(Quick Reference)

21 Deployment - Reference Documentation

Authors: Graeme Rocher, Peter Ledbrook, Marc Palmer, Jeff Brown, Luke Daley, Burt Beckwith, Lari Hotari

Version: 3.0.0.RC3

21 Deployment

Grails applications can be deployed in a number of ways, each of which has its pros and cons.

"grails run-app"

You should be very familiar with this approach by now, since it is the most common method of running an application during the development phase. An embedded Tomcat server is launched that loads the web application from the development sources, thus allowing it to pick up an changes to application files.

You can also deploy to production this way using:

grails prod run-app

"Runnable WAR or JAR file"

Another alternative in Grails 3.0 or above is to use the new support for runnable JAR or WAR files. To create runnable archives run grails package:

$ grails package

You can then run either the WAR file or the JAR using your Java installation:

java -Dgrails.env=prod -jar build/libs/mywar-0.1.jar

// or

java -Dgrails.env=prod -jar build/libs/mywar-0.1.war

A TAR/ZIP distribution

The package will also produce a TAR and a ZIP file in the build/distributions directory. If you extract these archives (typically the TAR on Unix systems and the ZIP on Windows) you can then run bash file which is the name of your application located in the bin directory.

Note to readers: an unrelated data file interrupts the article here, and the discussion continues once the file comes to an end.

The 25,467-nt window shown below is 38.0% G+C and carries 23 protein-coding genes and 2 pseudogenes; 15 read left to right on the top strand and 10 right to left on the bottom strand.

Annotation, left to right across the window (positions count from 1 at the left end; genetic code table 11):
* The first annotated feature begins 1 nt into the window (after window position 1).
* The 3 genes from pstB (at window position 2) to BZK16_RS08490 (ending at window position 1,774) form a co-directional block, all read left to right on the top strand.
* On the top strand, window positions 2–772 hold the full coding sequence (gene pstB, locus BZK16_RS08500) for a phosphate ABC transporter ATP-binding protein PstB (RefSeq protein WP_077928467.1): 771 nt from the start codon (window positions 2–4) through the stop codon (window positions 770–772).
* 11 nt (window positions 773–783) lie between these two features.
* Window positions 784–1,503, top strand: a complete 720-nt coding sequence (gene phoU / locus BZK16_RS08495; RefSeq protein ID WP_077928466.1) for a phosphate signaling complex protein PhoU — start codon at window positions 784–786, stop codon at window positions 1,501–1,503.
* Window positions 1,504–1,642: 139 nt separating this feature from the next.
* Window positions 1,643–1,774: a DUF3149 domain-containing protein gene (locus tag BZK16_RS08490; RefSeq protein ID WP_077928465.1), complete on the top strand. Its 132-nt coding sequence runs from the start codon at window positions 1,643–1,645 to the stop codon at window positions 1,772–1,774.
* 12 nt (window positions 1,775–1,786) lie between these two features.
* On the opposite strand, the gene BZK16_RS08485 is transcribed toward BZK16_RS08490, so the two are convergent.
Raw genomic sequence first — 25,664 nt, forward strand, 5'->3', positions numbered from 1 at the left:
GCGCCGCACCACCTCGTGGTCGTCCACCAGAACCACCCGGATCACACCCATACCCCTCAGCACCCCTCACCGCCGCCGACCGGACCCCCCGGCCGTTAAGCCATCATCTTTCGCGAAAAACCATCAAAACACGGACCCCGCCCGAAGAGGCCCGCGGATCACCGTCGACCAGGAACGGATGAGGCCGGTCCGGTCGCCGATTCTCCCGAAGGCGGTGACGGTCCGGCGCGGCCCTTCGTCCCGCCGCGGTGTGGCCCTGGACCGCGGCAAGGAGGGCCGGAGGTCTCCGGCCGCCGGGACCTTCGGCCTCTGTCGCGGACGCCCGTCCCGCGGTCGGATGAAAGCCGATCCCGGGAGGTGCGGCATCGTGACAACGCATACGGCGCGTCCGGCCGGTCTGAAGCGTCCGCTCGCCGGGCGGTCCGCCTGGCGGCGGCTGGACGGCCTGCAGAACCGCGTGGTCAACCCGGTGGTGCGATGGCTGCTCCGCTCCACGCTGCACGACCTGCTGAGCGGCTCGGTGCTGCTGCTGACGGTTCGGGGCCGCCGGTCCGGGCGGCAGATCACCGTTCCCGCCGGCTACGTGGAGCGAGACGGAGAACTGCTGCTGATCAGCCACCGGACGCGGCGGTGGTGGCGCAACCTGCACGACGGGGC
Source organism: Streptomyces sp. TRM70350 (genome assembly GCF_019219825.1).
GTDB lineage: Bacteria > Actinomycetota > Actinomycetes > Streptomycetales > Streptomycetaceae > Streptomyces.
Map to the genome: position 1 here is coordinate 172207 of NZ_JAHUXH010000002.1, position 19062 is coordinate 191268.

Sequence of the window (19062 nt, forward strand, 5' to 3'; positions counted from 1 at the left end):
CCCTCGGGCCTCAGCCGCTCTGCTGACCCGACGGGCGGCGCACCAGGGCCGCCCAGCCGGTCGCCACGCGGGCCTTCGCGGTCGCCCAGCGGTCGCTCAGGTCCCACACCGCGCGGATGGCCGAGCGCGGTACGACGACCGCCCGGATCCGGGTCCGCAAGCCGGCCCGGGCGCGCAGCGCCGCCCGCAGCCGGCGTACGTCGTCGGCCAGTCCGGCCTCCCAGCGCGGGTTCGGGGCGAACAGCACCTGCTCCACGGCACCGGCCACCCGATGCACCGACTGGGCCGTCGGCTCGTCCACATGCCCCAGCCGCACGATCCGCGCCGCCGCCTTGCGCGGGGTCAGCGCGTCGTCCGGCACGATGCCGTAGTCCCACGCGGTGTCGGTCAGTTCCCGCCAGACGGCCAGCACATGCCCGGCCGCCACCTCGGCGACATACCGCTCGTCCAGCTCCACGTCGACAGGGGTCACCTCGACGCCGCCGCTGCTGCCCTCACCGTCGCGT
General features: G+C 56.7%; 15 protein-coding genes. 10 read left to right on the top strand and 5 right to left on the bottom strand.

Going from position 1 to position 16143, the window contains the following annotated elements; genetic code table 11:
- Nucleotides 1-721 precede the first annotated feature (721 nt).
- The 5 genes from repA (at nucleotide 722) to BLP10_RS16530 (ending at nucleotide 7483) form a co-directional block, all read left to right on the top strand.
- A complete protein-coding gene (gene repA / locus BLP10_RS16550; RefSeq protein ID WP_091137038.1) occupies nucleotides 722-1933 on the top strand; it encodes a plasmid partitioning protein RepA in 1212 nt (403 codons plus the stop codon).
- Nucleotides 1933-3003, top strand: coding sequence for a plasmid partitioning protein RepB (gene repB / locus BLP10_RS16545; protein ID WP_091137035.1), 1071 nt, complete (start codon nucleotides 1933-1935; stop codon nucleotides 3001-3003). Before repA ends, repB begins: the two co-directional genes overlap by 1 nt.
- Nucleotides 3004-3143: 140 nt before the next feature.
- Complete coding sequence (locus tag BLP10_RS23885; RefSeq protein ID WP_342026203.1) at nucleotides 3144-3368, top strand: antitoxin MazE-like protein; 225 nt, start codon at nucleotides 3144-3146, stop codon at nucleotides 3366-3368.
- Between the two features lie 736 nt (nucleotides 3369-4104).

For example:

$ grails create-app helloworld
$ cd helloworld
$ grails package
$ tar -xvf build/distributions/helloworld-0.1.tar
$ export HELLOWORLD_OPTS=-Dgrails.env=prod
$ helloworld-0.1/bin/helloworld
Grails application running at http://localhost:8080

WAR file

A common approach to Grails application deployment in production is to deploy to an existing Servlet container via a WAR file. Creating a WAR file is as simple as executing the war command:

grails war

This will produce a WAR file that can be deployed to a container in the build/libs directory.

Note that by default Grails will include an embeddable version of Tomcat inside the WAR file so that it is runnable (see the previous section), this can cause problems if you deploy to a different version of Tomcat. If you don't intend to use the embedded container then you should change the scope of the Tomcat dependencies to provided prior to deploying to your production container in build.gradle:

provided "org.springframework.boot:spring-boot-starter-tomcat"

Application servers

Ideally you should be able to simply drop a WAR file created by Grails into any application server and it should work straight away. However, things are rarely ever this simple. The Grails website contains a list of application servers that Grails has been tested with, along with any additional steps required to get a Grails WAR file working.